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The Blueprint for Mental Health is accepted by government. The following year Kingseat Hospital closes and our Marangatahi home is successfully registered with Social Welfare, with live-in staff to look after five Level 4 Tāngata Whaiora. We apply to become a charitable trust in November that year.


The Blueprint for Mental Health is accepted by government. The following year Kingseat Hospital closes and our Marangatahi home is successfully registered with Social Welfare, with live-in staff to look after five Level 4 Tāngata Whaiora. We apply to become a charitable trust in November that year.

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We move from Rosebank Road to our present offices in an industrial park at 2/40 Copsey Place off Rosebank Road, Avondale. More office and parking space for a growing organisation. Michele Cavanagh becomes sole CEO. We renew all our contracts with Auckland DHB and Waitematā DHB and begin to expand our services.

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Lindsay Winiata becomes the first Tāngata Whaiora representative for the Trust and first consumer representative on the board. The following year, we build up our social housing portfolio with the purchase of a number of flats and units around west and central Auckland.

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Josie Smith becomes CEO and undertakes an in-depth review of the Trust to ensure it is meeting all its statutory and contractual obligations, providing a safe environment for Tāngata Whaiora and staff and remaining true to the vision of Te Whare Tapa Whā model of care.

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We register as a Charitable Trust. The Minister of Health, David Cunliffe attends our successful fundraising Masquerade Ball for Tāngata Whaiora. We win Te Puni Kokiri’s Whānau Ora Awards and are finalist in BNZ’s Waitākere Business Awards. We develop new programmes with MSD. The Minister of Housing launches our new community house.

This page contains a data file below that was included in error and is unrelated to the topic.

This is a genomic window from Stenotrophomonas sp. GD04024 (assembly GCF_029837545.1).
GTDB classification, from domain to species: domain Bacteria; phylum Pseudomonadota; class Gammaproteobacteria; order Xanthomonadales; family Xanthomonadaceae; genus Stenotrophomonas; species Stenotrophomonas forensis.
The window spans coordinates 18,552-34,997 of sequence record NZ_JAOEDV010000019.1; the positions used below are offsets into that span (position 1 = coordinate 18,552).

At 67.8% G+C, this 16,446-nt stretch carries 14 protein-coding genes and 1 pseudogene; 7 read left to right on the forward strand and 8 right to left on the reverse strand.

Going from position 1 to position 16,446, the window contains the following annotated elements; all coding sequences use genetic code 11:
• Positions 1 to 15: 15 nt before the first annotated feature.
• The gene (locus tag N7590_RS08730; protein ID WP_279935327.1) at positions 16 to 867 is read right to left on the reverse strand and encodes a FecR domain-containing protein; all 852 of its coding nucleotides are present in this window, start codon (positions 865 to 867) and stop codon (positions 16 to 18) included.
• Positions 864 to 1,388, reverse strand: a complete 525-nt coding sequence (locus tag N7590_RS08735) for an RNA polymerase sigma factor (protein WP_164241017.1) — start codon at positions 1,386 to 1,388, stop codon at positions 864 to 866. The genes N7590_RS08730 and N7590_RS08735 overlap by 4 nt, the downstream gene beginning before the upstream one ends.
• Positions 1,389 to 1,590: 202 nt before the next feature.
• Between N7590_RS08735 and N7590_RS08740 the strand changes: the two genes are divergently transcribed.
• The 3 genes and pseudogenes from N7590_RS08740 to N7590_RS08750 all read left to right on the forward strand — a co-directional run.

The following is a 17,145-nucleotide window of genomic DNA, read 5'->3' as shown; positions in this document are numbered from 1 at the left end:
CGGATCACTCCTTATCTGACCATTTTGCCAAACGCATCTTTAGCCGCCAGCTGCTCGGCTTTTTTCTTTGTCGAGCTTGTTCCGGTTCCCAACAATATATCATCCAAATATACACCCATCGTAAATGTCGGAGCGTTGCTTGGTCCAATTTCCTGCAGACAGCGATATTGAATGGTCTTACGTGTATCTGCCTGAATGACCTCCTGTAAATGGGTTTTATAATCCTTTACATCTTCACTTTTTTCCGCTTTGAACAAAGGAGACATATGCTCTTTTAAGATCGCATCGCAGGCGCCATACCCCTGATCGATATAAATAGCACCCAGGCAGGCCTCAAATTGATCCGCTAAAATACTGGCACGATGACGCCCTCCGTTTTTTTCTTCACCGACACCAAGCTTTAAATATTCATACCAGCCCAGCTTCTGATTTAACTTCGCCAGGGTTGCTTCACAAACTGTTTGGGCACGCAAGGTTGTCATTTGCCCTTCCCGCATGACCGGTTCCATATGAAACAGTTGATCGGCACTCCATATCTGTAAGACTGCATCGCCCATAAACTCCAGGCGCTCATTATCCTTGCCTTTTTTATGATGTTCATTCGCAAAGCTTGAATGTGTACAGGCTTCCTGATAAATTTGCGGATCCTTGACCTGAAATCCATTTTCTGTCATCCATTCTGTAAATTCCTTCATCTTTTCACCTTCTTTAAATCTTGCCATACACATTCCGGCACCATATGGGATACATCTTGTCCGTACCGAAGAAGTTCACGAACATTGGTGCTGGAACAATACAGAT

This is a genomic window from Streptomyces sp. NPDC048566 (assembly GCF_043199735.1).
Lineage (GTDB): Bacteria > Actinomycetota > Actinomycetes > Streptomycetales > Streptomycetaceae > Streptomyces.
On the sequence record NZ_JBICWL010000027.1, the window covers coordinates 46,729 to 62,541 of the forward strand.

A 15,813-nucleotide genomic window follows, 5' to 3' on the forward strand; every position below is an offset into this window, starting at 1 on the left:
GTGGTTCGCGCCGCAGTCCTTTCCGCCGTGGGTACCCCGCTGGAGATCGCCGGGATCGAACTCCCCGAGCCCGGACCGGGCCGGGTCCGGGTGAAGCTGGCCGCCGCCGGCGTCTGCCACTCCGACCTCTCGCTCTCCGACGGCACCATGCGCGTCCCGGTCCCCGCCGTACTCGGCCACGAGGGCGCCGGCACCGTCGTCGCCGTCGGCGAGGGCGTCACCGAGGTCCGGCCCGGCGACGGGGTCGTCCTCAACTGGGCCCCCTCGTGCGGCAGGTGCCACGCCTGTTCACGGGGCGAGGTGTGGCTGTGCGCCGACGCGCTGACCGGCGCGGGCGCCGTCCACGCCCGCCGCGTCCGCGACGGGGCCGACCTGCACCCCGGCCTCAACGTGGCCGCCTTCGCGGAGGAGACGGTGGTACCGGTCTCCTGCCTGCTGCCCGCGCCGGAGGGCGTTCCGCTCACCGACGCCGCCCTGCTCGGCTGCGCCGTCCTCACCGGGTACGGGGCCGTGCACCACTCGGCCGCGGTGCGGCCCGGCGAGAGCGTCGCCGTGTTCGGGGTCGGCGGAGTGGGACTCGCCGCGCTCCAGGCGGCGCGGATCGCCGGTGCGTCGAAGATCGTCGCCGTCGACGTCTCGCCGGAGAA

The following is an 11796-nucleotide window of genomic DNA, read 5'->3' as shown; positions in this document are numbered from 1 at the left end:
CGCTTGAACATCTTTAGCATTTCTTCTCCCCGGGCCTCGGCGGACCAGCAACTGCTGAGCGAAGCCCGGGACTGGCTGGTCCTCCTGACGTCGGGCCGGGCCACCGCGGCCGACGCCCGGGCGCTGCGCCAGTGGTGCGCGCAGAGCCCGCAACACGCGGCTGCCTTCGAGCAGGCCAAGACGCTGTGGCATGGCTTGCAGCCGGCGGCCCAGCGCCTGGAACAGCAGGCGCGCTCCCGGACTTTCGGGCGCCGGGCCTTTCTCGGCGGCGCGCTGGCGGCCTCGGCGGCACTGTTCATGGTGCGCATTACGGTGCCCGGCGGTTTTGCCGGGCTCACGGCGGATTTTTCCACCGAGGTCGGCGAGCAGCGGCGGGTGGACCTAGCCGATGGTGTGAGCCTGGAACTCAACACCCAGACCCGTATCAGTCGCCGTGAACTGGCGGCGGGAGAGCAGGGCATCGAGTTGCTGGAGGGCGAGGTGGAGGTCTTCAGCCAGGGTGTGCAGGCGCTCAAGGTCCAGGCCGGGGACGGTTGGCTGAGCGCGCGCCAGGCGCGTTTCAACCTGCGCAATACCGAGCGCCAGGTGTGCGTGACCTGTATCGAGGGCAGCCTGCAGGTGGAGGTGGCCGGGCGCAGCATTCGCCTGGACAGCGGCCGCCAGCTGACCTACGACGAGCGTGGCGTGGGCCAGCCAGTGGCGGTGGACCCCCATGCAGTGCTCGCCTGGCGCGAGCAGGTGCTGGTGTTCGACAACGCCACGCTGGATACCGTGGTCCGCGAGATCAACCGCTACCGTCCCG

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We develop Memoranda of Understandings with Te Puni Kokiri, Te Whānau O Waipareira Trust and Waiora PHO. We employ our own part-time psychiatrist. We begin night classes for Tāngata Whaiora at a local college. We also launch our updated logo.

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We secure funding from the Te Ao Auahatanga Hauora to invest in Whānau Ora delivery of services. We purchase a six bedroom property in Bodi Place, Te Atatū South to provide adult respite services. The neighbourhood is very supportive. Consent, accreditation and renovations begin, meantime, the respite service is run out of our accommodation in Palmers’ Road, Te Atatū South. Consent is approved for the operation of an Adult Respite Service out of Bodi Place, Te Atatū South for up to six Tāngata Whaiora and two kaimahi staff. While the service is run using kaupapa Māori frameworks, it is open to all.

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We purchase the remaining two units, adding to the one we already owned, at Pook's Road, Rānui to extend our social housing portfolio and to land bank the property for future development.

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Kathie Hills is elected as Chair. Kristan MacDonald is appointed as CEO following the retirement of Josie Smith. The head office is renovated after 17 years. The year is marked with turmoil as the country responds to Covid 19, a global pandemic. A strong focus is placed on developing a fit for purpose organisation during lockdown, and post Covid. This includes running a virtual team, the use of PPE in service delivery and building sustainability of our residences. The Mauri Tai Facebook page is established to encourage connectivity and mitigate to isolation.